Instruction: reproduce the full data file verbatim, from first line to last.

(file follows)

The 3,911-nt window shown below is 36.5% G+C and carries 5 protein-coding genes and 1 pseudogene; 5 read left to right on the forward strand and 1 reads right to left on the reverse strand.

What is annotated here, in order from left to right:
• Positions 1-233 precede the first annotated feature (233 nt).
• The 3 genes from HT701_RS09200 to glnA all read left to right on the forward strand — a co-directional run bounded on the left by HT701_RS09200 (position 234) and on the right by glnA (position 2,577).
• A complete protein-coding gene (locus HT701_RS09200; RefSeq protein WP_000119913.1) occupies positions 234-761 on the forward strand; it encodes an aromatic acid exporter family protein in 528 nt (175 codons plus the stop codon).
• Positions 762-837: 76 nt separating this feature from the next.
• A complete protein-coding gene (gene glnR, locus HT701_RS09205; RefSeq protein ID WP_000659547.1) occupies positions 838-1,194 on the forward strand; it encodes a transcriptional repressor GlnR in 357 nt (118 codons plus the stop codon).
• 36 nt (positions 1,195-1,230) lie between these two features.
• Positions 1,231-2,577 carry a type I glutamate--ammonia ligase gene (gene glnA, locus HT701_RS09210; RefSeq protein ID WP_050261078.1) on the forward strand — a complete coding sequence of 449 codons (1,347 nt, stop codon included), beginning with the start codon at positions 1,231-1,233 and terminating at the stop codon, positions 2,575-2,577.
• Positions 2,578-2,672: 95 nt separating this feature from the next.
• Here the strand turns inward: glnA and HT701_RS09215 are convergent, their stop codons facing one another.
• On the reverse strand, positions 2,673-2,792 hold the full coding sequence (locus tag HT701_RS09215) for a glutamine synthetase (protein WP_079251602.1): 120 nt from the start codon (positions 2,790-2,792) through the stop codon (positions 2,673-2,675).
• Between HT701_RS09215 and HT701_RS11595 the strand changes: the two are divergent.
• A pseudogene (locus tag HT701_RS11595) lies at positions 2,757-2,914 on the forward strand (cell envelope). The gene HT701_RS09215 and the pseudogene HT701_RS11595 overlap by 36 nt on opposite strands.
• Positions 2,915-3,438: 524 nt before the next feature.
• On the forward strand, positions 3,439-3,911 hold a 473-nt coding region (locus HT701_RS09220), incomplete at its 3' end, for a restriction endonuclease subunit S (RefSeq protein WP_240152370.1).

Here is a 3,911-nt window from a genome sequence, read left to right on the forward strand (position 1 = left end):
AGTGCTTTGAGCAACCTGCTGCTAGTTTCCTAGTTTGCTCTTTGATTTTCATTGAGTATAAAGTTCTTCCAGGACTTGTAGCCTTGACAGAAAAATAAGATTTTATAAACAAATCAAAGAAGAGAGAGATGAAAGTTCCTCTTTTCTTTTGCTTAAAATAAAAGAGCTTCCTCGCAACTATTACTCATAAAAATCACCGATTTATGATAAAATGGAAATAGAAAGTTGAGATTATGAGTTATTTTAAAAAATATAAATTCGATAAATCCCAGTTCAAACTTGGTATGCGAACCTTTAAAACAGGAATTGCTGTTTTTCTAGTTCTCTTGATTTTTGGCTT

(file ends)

The 3,911-nt window shown below is 36.5% G+C and carries 5 protein-coding genes and 1 pseudogene; 5 read left to right on the forward strand and 1 reads right to left on the reverse strand.

What is annotated here, in order from left to right:
• Positions 1-233 precede the first annotated feature (233 nt).
• The 3 genes from HT701_RS09200 to glnA all read left to right on the forward strand — a co-directional run bounded on the left by HT701_RS09200 (position 234) and on the right by glnA (position 2,577).
• A complete protein-coding gene (locus HT701_RS09200; RefSeq protein WP_000119913.1) occupies positions 234-761 on the forward strand; it encodes an aromatic acid exporter family protein in 528 nt (175 codons plus the stop codon).
• Positions 762-837: 76 nt separating this feature from the next.
• A complete protein-coding gene (gene glnR, locus HT701_RS09205; RefSeq protein ID WP_000659547.1) occupies positions 838-1,194 on the forward strand; it encodes a transcriptional repressor GlnR in 357 nt (118 codons plus the stop codon).
• 36 nt (positions 1,195-1,230) lie between these two features.
• Positions 1,231-2,577 carry a type I glutamate--ammonia ligase gene (gene glnA, locus HT701_RS09210; RefSeq protein ID WP_050261078.1) on the forward strand — a complete coding sequence of 449 codons (1,347 nt, stop codon included), beginning with the start codon at positions 1,231-1,233 and terminating at the stop codon, positions 2,575-2,577.
• Positions 2,578-2,672: 95 nt separating this feature from the next.
• Here the strand turns inward: glnA and HT701_RS09215 are convergent, their stop codons facing one another.
• On the reverse strand, positions 2,673-2,792 hold the full coding sequence (locus tag HT701_RS09215) for a glutamine synthetase (protein WP_079251602.1): 120 nt from the start codon (positions 2,790-2,792) through the stop codon (positions 2,673-2,675).
• Between HT701_RS09215 and HT701_RS11595 the strand changes: the two are divergent.
• A pseudogene (locus tag HT701_RS11595) lies at positions 2,757-2,914 on the forward strand (cell envelope). The gene HT701_RS09215 and the pseudogene HT701_RS11595 overlap by 36 nt on opposite strands.
• Positions 2,915-3,438: 524 nt before the next feature.
• On the forward strand, positions 3,439-3,911 hold a 473-nt coding region (locus HT701_RS09220), incomplete at its 3' end, for a restriction endonuclease subunit S (RefSeq protein WP_240152370.1).

Here is a 3,911-nt window from a genome sequence, read left to right on the forward strand (position 1 = left end):
AGTGCTTTGAGCAACCTGCTGCTAGTTTCCTAGTTTGCTCTTTGATTTTCATTGAGTATAAAGTTCTTCCAGGACTTGTAGCCTTGACAGAAAAATAAGATTTTATAAACAAATCAAAGAAGAGAGAGATGAAAGTTCCTCTTTTCTTTTGCTTAAAATAAAAGAGCTTCCTCGCAACTATTACTCATAAAAATCACCGATTTATGATAAAATGGAAATAGAAAGTTGAGATTATGAGTTATTTTAAAAAATATAAATTCGATAAATCCCAGTTCAAACTTGGTATGCGAACCTTTAAAACAGGAATTGCTGTTTTTCTAGTTCTCTTGATTTTTGGCTT